Common variable immunodeficiency (CVID) is a clinical diagnosis given to patients who suffer with unexplained deficiencies of serum immunoglobulins. Most CVID patients present with recurrent sinopulmonary infections. Among our clinic population, the greatest genetic linkage is to the major histocompatibility complex (MHC) on chromosome 6, with more than 80% of our patients inheriting either HLA*B08 or HLA*B44. We recently characterized a separate group of clinic patients who presented with adult-onset recurrent sinopulmonary infections (RESPI) and serum immunoglobulin levels above the threshold for diagnosis with CVID, but with the same distribution of HLA*B08 and HLA*B44 as that seen in CVID. Recognition of RESPI patients among first and second degree relatives of CVID patients, including two identical twins discordant for RESPI and CVID, led us to the hypothesis that RESPI patients are suffering from the effects of the same genetic susceptibility to immune dysfunction that manifests more severely in classic CVID. Careful analysis has shown a variety of abnormalities in either the number or function of a number of different lymphocyte subsets in both RESPI and CVID patients. For example, NK cells have been reported to be depressed in number, but the role of factors that can mediate NK cell function, including the role of KIR and MHC ligands, remains unknown. We propose to use our population of RESPI/CVID patients to map the putative common susceptibility gene for RESPI/CVID within the MHC, to characterize HLA/KIR interactions, and to evaluate the expressed B cell and T cell antigen receptor repertoires in these patients. This comprehensive analysis of the MHC, KIR, BCR and TCR could help define and extend the spectrum of what is already the most common primary immune deficiency under the care of clinical immunologists in the US, as well as to elucidate the mechanism(s) that underlie susceptibility to infection, facilitate diagnosis, and point to new avenues for prevention and treatment.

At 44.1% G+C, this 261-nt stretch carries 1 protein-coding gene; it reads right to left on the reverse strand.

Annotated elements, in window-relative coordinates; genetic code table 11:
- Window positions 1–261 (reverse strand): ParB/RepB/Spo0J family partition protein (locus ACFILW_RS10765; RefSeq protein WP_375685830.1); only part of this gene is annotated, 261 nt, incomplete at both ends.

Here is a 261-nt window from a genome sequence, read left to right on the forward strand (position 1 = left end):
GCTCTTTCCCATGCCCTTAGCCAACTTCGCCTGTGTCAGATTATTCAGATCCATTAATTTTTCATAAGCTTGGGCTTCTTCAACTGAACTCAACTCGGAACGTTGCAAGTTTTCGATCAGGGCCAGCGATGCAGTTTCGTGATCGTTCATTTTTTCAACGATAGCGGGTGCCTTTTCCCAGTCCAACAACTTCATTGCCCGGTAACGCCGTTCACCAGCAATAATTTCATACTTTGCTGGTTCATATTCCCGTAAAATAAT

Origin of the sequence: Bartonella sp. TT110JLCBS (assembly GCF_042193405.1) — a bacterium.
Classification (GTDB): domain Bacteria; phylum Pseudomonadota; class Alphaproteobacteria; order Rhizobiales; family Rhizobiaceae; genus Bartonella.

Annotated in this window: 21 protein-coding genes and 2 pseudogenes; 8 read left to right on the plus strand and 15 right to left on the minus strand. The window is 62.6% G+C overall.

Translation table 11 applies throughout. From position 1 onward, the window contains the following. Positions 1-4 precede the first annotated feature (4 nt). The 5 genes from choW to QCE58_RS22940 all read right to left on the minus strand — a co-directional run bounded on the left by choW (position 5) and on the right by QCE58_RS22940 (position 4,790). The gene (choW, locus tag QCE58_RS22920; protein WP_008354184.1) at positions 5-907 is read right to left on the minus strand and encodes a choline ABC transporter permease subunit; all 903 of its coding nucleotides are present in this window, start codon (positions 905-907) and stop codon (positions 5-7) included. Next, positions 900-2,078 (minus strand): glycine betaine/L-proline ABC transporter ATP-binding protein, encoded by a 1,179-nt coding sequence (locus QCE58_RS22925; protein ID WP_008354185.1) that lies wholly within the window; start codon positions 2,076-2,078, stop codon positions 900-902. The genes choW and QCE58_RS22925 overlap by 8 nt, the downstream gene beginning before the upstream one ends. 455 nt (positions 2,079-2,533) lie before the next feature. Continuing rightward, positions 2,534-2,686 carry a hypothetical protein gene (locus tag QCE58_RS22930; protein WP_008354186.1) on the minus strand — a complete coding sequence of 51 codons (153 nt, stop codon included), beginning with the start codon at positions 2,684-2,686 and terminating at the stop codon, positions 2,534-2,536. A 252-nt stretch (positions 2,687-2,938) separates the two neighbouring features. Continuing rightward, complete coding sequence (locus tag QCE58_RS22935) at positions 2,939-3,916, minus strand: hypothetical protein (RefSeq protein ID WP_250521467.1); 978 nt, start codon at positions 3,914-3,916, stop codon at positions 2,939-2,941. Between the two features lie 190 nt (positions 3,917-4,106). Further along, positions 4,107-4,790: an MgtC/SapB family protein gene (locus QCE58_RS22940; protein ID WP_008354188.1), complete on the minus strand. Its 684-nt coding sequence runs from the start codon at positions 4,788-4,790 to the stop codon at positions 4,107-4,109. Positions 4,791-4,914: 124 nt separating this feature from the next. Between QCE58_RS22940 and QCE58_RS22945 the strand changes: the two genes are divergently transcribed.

Public Health Relevance

(provided by applicant): Findings from this proposal will be used to define the relationships between the MHC, KIR, the BCR and TCR repertoires and their functional relevance to the pathogenesis and clinical course of CVID and RESPI.

Agency
National Institute of Health (NIH)
Institute
National Institute of Allergy and Infectious Diseases (NIAID)
Type
Research Project--Cooperative Agreements (U01)
Project #
5U01AI090902-03
Application #
8320328
Study Section
Special Emphasis Panel (ZAI1-MFH-I (M3))
Program Officer
Rice, Jeffrey S
Project Start
2010-08-01
Project End
2015-07-31
Budget Start
2012-08-01
Budget End
2013-07-31
Support Year
3
Fiscal Year
2012
Total Cost
$760,281
Indirect Cost
$241,318
Name
University of Alabama Birmingham
Department
Internal Medicine/Medicine
Type
Schools of Medicine
DUNS #
063690705
City
Birmingham
State
AL
Country
United States
Zip Code
35294
Mroczek, Eva Szymanska; Ippolito, Gregory C; Rogosch, Tobias et al. (2014) Differences in the composition of the human antibody repertoire by B cell subsets in the blood. Front Immunol 5:96
Cha, Soung-Chul; Qin, Hong; Kannan, Shibichakravarthy et al. (2013) Nonstereotyped lymphoma B cell receptors recognize vimentin as a shared autoantigen. J Immunol 190:4887-98
Foote, Jeremy B; Mahmoud, Tamer I; Vale, Andre M et al. (2012) Long-term maintenance of polysaccharide-specific antibodies by IgM-secreting cells. J Immunol 188:57-67
Mahmoud, Tamer I; Schroeder Jr, Harry W; Kearney, John F (2011) Limiting CDR-H3 diversity abrogates the antibody response to the bacterial polysaccharide ? 1?3 dextran. J Immunol 187:879-86
Endo, L M; Giannobile, J V; Dobbs, A K et al. (2011) Membranous glomerulopathy in an adult patient with X-linked agammaglobulinemia receiving intravenous gammaglobulin. J Investig Allergol Clin Immunol 21:405-9